The Five Horsemen of a Recession

Determining recessionary periods is not a clear-cut process. Indicators are painting a rather murky picture of the current economy.

On July 28th the Bureau of Economic Analysis (BEA) reported that real Gross Domestic Product (GDP) declined at an annual rate of 0.9% for the second quarter of 2022, marking the second consecutive quarter of decline.[1] To many observers two consecutive quarters of decline in real GDP indicates an economic recession. However, the process used by the National Bureau of Economic Research (NBER), the agency charged with determining recession dates, is not as clear as most would imagine. NBER takes a wholistic view of economic activity, monitoring real personal income, employment, personal spending, retail sales, and industrial production.[2]

Repeated reports of high inflation rates are certainly concerning for both businesses and consumers alike. Figure 1 shows continued declines in real personal spending compared to a year ago, meaning that even if personal spending is increasing, relatively high price levels are dampening the effects of that spending. However, there are several indicators tracked by NBER that indicate stable economic activity. A particularly healthy metric is the current job market, shown in Figure 2, which reached nearly 152 million workers during June. Since the beginning of the year, the labor market has added nearly 400,000 jobs a month, which is not what one would expect during a recession.[3] 


Figure 1: Real Personal Income 


Source: Bureau of Economic Analysis


Figure 2: Total Nonfarm Employment 


Source: Bureau of Labor Statistics


Other data points also imply a relatively stable economy. For example, Figure 3 shows continuous growth in personal consumption spending despite heightened price levels, implying that elevated inflation is not yet altering consumer spending habits. Figures 4 and 5 also show growth in both retail sales and industrial production through the month of June, implying consumers and businesses are continuing to make purchases and are optimistic about sales from production in the short term. 


Figure 3: Personal Consumption Expenditures 


Source: Bureau of Economic Analysis

Figure 4: Retail Sales


Source: United States Census Bureau


Figure 5: Industrial Production


Source: Board of Governors of the Federal Reserve System


As shown in the charts above, while many indicators continue to show growth, that growth has slowed in recent months. Historically high levels of inflation in the Consumer Price Index (CPI), which reached a year-over-year 9.1% during the month of June, caused the purchasing power of incomes to decline.[4] Aside from rising price levels, the consecutive quarterly declines in GDP serve as an additional signal of slowing economic activity. Federal Reserve Board Chairman Jerome Powell and his colleagues have responded to the increasingly high price levels by raising their target for the federal funds rate by three-quarters of a percentage point at both their June and July policy meetings. In doing so, the Federal Reserve hopes to influence higher interest rates throughout the economy, which in turn would theoretically slow demand and spending and ease inflation growth.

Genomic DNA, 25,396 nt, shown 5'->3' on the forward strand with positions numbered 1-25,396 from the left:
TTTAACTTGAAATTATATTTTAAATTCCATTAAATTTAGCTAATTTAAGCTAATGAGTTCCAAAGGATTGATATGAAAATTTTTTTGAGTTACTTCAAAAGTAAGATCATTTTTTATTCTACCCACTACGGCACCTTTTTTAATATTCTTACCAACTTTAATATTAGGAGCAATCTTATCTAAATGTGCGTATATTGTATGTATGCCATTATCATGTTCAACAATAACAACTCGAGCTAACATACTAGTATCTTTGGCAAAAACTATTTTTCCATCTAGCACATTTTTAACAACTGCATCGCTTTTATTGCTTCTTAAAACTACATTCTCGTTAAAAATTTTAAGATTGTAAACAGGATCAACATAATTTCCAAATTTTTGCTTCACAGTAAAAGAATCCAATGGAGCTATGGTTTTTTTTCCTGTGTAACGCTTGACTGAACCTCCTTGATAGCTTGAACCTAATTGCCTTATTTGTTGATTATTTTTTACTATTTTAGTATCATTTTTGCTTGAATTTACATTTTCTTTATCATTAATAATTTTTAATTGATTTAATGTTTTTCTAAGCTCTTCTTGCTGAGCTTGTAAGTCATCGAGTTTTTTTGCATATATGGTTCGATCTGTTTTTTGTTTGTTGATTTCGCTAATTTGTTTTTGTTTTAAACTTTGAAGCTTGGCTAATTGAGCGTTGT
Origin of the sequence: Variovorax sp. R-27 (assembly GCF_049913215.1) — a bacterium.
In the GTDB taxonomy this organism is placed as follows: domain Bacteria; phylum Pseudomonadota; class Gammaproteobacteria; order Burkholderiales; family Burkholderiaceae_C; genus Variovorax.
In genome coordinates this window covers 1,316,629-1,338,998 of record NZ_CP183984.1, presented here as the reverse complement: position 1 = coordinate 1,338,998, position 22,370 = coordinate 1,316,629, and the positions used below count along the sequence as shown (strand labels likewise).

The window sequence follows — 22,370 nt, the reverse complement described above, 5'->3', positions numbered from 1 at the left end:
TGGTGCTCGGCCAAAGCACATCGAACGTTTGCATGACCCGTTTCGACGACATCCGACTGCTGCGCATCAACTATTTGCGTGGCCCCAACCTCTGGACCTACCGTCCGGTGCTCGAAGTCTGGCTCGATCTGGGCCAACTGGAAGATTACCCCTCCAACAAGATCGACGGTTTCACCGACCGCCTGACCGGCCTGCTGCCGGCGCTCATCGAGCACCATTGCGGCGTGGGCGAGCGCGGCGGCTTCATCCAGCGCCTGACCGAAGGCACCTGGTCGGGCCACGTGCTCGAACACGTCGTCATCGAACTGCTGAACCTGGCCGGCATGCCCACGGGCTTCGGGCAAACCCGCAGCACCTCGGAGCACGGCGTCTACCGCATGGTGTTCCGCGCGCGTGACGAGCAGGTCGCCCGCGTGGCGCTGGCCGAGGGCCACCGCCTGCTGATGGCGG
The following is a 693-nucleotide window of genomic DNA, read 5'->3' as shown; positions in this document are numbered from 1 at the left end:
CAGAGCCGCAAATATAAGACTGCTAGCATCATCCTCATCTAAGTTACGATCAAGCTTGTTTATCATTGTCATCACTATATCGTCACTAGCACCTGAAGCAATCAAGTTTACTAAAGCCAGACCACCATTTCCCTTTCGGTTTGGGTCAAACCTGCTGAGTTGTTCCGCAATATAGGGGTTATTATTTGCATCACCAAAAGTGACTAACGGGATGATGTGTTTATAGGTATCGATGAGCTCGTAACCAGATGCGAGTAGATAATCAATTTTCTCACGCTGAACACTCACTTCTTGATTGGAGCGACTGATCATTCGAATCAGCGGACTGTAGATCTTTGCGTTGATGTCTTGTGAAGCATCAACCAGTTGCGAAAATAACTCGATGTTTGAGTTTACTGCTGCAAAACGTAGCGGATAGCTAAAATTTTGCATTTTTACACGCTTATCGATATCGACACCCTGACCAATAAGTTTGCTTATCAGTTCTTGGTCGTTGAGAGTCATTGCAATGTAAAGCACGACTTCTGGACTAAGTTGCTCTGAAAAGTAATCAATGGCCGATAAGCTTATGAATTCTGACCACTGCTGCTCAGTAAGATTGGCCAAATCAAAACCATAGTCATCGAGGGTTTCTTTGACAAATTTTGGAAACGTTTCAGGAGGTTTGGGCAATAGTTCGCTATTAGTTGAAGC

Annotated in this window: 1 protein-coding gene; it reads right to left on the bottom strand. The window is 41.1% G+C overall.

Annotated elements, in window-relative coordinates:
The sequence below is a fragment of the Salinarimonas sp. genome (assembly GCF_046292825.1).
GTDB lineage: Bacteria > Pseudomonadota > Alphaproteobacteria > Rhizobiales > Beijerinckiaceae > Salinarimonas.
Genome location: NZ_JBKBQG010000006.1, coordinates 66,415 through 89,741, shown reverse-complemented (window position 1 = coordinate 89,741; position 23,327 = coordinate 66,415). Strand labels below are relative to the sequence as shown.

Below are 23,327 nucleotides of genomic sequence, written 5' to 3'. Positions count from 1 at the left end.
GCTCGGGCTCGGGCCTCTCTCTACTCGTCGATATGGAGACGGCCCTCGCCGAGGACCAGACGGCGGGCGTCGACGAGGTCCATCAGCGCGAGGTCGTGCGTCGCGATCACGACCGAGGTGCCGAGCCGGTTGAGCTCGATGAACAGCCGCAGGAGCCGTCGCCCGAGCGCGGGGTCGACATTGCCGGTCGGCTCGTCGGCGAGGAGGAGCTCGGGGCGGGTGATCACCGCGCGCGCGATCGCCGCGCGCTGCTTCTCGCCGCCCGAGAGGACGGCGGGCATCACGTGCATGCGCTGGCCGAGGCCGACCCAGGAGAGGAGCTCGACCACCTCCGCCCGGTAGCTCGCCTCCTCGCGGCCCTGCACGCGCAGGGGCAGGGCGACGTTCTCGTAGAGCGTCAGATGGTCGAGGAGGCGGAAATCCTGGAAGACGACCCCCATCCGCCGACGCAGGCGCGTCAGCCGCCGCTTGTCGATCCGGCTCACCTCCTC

When asked about the Board’s future plans, Chairman Powell stated that yet another large interest rate increase is possible at the next meeting in September, but stressed that any decisions were dependent on the economic data released. While Chairman Powell does not believe the American economy is currently in a recession due to the strength of certain economic indicators, it seems the path forward is complicated. In attempting to ease price increases, Chairman Powell noted that the path toward a recovery while avoiding an economic recession has “narrowed.”[5] Such sentiments indicate that the trajectory toward severe price level reductions while simultaneously avoiding a recession may be beyond the reach of the Federal Reserve.

The reality is that determining recessionary periods is not a clear-cut process. Indicators tracked by NBER, along with a host of other economic indicators, are painting a rather murky picture of the current economy. Furthermore, real-time events such as interest rate hikes, geopolitical wars, and supply chain issues take time to affect the overall economy. As a consequence, the trajectory of the economy in the coming months and year is uncertain, and as Chairman Powell said, the path of the Federal Reserve to avoiding a recession has become arduous.[6] 


[1] Bureau of Economic Analysis, “Gross Domestic Product, Second Quarter 2022 (Advanced Estimate),” Bureau of Economic Analysis, BEA 22-36, 2022

[2] National Bureau of Economic Research, “Business Cycle Dating,” National Bureau of Economic Research online, 2022, Available at 

[3] Jeff Cox, “Here’s How to Know if We’re in a Recession, and It’s Not What You Think,” CNBC online, July 26, 2022, Available at 

[4] Bureau of Labor Statistics, “Consumer Price Index – June 2022,” Bureau of Labor Statistics, June 2022

[5] Jenna Smialek, “Fed Fights Inflation With Another Big Rate Increase,” The New York Times online, July 27, 2022, Available at

[6] Jenna Smialek, “Fed Fights Inflation With Another Big Rate Increase,” July 27, 2022

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